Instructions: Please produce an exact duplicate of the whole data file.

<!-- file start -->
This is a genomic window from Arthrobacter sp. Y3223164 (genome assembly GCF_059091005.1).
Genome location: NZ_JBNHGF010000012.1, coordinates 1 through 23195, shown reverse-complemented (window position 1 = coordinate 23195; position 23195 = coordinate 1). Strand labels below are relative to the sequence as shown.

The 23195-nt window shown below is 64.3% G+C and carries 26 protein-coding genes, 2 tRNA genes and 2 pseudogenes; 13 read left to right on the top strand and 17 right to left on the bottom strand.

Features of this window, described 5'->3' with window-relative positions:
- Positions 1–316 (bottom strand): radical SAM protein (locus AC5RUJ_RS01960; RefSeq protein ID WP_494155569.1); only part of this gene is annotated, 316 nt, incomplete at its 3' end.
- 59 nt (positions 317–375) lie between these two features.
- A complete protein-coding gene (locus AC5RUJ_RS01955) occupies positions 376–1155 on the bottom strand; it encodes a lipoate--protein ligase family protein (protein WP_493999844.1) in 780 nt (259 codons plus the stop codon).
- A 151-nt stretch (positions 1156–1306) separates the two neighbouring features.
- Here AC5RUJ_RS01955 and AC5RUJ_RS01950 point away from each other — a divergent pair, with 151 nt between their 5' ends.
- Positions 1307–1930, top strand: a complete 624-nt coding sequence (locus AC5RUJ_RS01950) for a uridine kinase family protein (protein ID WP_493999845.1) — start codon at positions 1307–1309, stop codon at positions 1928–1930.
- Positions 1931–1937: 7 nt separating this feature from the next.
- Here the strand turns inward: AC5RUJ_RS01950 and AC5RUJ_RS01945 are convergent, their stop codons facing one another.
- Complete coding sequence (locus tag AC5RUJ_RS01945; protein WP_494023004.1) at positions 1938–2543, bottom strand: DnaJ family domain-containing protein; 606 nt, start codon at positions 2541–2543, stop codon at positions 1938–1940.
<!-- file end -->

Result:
This is a genomic window from Arthrobacter sp. Y3223164 (genome assembly GCF_059091005.1).
Genome location: NZ_JBNHGF010000012.1, coordinates 1 through 23195, shown reverse-complemented (window position 1 = coordinate 23195; position 23195 = coordinate 1). Strand labels below are relative to the sequence as shown.

The 23195-nt window shown below is 64.3% G+C and carries 26 protein-coding genes, 2 tRNA genes and 2 pseudogenes; 13 read left to right on the top strand and 17 right to left on the bottom strand.

Features of this window, described 5'->3' with window-relative positions:
- Positions 1–316 (bottom strand): radical SAM protein (locus AC5RUJ_RS01960; RefSeq protein ID WP_494155569.1); only part of this gene is annotated, 316 nt, incomplete at its 3' end.
- 59 nt (positions 317–375) lie between these two features.
- A complete protein-coding gene (locus AC5RUJ_RS01955) occupies positions 376–1155 on the bottom strand; it encodes a lipoate--protein ligase family protein (protein WP_493999844.1) in 780 nt (259 codons plus the stop codon).
- A 151-nt stretch (positions 1156–1306) separates the two neighbouring features.
- Here AC5RUJ_RS01955 and AC5RUJ_RS01950 point away from each other — a divergent pair, with 151 nt between their 5' ends.
- Positions 1307–1930, top strand: a complete 624-nt coding sequence (locus AC5RUJ_RS01950) for a uridine kinase family protein (protein ID WP_493999845.1) — start codon at positions 1307–1309, stop codon at positions 1928–1930.
- Positions 1931–1937: 7 nt separating this feature from the next.
- Here the strand turns inward: AC5RUJ_RS01950 and AC5RUJ_RS01945 are convergent, their stop codons facing one another.
- Complete coding sequence (locus tag AC5RUJ_RS01945; protein WP_494023004.1) at positions 1938–2543, bottom strand: DnaJ family domain-containing protein; 606 nt, start codon at positions 2541–2543, stop codon at positions 1938–1940.